At the end of the ’80s, though, she landed a job in San Francisco, a bigger market, which was great until a month or two after she started, when the station announced a format change along with the layoffs of all its staff, including Ellen K.
K for a KIIS in L.A.
Ellen K says she believes in saying what it is you want — “If you say it out loud, you’re going to do it,” she says — so when in San Francisco, she ran into the producer of radio legend Rick Dees’ morning show on KIIS-FM. She moved to LA. after an audition with Dees led to a job in 1990 as his co-host.
It’s Dees who is responsible for her current name. Ellen Thomas wouldn’t work, he told her, because his L.A. radio rival was Jay Thomas on “Power 106.” Dees suggested she use her middle initial instead.
“I said, ‘Well, you’re not going to like it, my middle initial is J, so I’m Ellen J. Thomas,’ ” she told him. “So he said, ‘That’s got to change; we’ll go to the next letter in the alphabet, K.’ ” From 1990-1994 she was Dees’ sidekick, and when Ryan Seacrest took over mornings on KIIS in 1994, he kept her as his wingwoman, too. “Being on the air in the morning, in this city, we experienced so many things,” she says. “So I really feel like I grew up in L.A.”
That connection she felt with the Chicago jocks as a kid she now felt with those who listened to her on KIIS, or at sister station KOST, where she jumped to launch her own morning show in 2016.
“It feels like family,” Ellen K says. “It’s that connection.”
And while she’s not as instantly recognized as a TV host or actor, there’s one thing that can always give her away.
“I’ll be in the grocery store with [my husband] and I’ll say something — ‘Oh, honey, could you get the milk’ or whatever. And then someone in line will say, ‘Are you Ellen K?’ Because they recognize my voice.”
At KOST, Ellen K got to shape her own show, mixing celebrity interviews with topic-of-the-day discussions with her on-air team and listeners, often bringing her family and her own life into the show to create a sense of community. Her son Calvin’s broken arm led her to do the show as a fundraiser for Children’s Hospital of Los Angeles on Giving Tuesday, the week after Black Friday.
When her mother, Eileen, was diagnosed with cancer a few years ago, she launched a regular series titled “Meaningful Makeovers” to give women of all ages a bit of feelgood pampering as they deal with the disease.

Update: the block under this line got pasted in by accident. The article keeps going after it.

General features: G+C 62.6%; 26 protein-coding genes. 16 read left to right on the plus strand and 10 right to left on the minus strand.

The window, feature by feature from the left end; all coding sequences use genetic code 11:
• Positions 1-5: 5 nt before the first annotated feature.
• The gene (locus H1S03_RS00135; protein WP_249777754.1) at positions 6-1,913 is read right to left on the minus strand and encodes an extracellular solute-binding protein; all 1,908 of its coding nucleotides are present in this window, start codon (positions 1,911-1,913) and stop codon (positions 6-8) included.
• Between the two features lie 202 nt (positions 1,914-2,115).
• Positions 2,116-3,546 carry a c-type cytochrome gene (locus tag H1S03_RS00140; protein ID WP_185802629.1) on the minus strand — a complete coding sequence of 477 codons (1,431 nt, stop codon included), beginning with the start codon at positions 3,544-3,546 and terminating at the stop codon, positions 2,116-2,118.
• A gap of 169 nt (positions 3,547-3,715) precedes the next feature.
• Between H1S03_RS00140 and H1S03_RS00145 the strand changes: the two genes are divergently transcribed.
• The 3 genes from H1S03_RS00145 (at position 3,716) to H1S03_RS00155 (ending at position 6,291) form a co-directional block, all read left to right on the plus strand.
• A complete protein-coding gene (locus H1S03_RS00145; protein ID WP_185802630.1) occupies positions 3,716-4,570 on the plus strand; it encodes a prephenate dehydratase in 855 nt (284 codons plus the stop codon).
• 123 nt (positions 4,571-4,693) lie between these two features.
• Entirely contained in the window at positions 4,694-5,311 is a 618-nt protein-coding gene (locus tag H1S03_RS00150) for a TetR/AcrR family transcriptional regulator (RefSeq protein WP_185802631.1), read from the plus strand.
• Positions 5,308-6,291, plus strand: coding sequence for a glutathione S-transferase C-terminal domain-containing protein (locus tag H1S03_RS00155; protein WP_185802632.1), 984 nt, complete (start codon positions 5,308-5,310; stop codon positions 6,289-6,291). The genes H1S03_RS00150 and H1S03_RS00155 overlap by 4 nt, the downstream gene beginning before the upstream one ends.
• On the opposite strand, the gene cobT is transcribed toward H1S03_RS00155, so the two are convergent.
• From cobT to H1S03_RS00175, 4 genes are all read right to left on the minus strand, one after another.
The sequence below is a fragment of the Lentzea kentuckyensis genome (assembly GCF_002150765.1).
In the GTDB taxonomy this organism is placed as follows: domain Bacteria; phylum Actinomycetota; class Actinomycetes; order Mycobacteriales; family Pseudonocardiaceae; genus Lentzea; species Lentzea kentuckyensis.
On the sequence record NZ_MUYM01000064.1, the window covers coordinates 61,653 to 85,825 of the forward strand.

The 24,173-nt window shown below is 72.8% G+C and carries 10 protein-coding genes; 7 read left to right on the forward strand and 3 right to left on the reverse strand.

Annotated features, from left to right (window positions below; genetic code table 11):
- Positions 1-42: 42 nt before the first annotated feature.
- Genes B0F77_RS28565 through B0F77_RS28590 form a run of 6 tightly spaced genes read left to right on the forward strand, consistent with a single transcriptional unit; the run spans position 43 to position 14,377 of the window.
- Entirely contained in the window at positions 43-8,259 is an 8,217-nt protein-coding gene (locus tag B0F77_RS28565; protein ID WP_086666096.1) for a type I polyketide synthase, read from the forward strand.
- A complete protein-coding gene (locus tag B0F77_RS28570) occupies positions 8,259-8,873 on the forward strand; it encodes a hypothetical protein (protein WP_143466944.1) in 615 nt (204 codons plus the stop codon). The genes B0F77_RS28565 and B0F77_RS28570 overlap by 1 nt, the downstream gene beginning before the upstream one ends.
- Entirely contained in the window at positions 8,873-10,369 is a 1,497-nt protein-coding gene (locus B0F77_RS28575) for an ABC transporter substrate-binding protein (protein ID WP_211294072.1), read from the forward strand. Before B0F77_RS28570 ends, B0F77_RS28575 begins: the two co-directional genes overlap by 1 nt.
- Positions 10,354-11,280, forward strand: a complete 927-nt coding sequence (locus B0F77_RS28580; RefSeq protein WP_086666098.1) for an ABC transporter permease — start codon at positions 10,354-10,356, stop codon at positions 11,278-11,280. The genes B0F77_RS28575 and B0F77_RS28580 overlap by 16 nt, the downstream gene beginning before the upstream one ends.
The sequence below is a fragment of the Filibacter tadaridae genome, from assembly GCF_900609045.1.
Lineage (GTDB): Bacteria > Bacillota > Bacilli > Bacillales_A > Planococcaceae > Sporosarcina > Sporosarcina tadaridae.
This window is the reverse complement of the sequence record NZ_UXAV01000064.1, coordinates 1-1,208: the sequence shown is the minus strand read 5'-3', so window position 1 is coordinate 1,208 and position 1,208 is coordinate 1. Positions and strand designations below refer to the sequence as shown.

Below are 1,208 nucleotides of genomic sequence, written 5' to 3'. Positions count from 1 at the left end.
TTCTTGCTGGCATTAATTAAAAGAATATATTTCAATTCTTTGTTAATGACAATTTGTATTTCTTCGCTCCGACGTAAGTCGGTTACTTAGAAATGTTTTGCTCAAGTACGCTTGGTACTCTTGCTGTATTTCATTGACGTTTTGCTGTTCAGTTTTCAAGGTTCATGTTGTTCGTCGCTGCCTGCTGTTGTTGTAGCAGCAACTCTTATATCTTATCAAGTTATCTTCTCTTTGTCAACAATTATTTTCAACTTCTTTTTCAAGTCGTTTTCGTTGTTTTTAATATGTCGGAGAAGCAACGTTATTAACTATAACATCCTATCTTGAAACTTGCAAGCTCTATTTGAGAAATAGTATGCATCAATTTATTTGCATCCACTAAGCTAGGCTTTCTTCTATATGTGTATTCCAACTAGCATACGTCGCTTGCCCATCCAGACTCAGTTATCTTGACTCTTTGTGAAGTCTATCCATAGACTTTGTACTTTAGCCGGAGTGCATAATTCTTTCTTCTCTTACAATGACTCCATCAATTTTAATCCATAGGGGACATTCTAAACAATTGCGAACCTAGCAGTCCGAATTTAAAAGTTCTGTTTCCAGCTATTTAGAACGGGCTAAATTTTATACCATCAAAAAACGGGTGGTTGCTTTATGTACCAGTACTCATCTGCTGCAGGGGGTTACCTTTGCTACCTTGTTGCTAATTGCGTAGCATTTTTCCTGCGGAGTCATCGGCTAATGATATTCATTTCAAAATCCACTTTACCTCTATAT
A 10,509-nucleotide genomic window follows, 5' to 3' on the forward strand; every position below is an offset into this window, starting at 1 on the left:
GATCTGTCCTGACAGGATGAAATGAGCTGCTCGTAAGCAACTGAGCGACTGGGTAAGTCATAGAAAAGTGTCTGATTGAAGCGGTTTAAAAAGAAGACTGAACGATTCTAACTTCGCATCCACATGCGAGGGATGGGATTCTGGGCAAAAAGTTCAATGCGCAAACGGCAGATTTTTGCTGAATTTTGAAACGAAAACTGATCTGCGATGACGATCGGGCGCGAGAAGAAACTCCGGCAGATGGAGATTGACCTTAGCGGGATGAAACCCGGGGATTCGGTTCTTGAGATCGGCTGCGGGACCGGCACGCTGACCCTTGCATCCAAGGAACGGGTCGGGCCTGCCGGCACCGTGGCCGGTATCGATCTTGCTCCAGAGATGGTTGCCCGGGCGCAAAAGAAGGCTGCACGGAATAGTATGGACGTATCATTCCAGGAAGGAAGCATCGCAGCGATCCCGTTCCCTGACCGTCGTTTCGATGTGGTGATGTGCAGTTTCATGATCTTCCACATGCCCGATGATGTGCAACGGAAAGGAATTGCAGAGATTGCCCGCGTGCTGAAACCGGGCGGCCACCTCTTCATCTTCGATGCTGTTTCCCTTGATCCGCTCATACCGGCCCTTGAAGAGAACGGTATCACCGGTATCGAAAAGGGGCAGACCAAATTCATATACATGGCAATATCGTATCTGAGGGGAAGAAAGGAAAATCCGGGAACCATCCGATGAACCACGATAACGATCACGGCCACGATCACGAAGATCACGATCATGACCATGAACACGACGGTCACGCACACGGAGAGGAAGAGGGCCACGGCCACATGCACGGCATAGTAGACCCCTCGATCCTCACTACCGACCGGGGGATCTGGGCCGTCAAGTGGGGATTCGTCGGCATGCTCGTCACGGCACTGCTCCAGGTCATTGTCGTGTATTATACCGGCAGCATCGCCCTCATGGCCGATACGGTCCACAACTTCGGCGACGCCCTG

Sharing her life — even when it’s difficult, such as the morning this year when she went on air to let listeners know her mother had died — is important to her because of the community she has built over many years on the radio, which she cherishes.
“I realize that everything I go through my listeners are going through or have experienced,” Ellen K says. “As far as kids and being in a hospital, it is every parent’s nightmare. And then cancer — there’s not one person I know who’s not touched by cancer.”
In addition to her weekday morning shows that air live from 5-10 a.m., “The Ellen K Morning Show” is syndicated in 60 markets in a taped version that airs Saturdays at the same time. This year she started hosting the Chinese Theatre ceremonies in her new role as the historic venue’s official ambassador. She’s been the voiceover announcer for the Grammys for a few years, too.
But still, there’s more on her todo list. She wants to make a TV show version of her radio show and has shot a pilot as that inches into development. She’s got plans to write a book, a mix of motivational essays and stories from her life and career. And she wants to do more work on cancer-related causes such as her partnership with Thrive Causemetics, which released a pink lipstick in her mother’s favorite shade and named it Eileen Pink.
“This is the feel-good station,” Ellen K says of the adult contemporary format at KOST, which has held the top spot in the Nielsen radio ratings for Los Angeles so far this year. “I was really attracted to that. And I really want to do positive, good things with my show.”
“I loved the atmosphere of the radio station. Everybody just seemed to be goofing off but yet they’re working. I was like, ‘Oh my god, not only is this a fun job surrounded by music and people who are loving what they’re doing, but all those flashing lights [on the request lines] you could answer and talk. There’s a different person on every line. I loved that connection, and I still love it today.”
— Ellen K, radio host
Radio personality Ellen K is the host of “The Ellen K Morning Show” on KOST (103.5FM) in Los Angeles.
HANS GUTKNECHT — STAFF PHOTOGRAPHER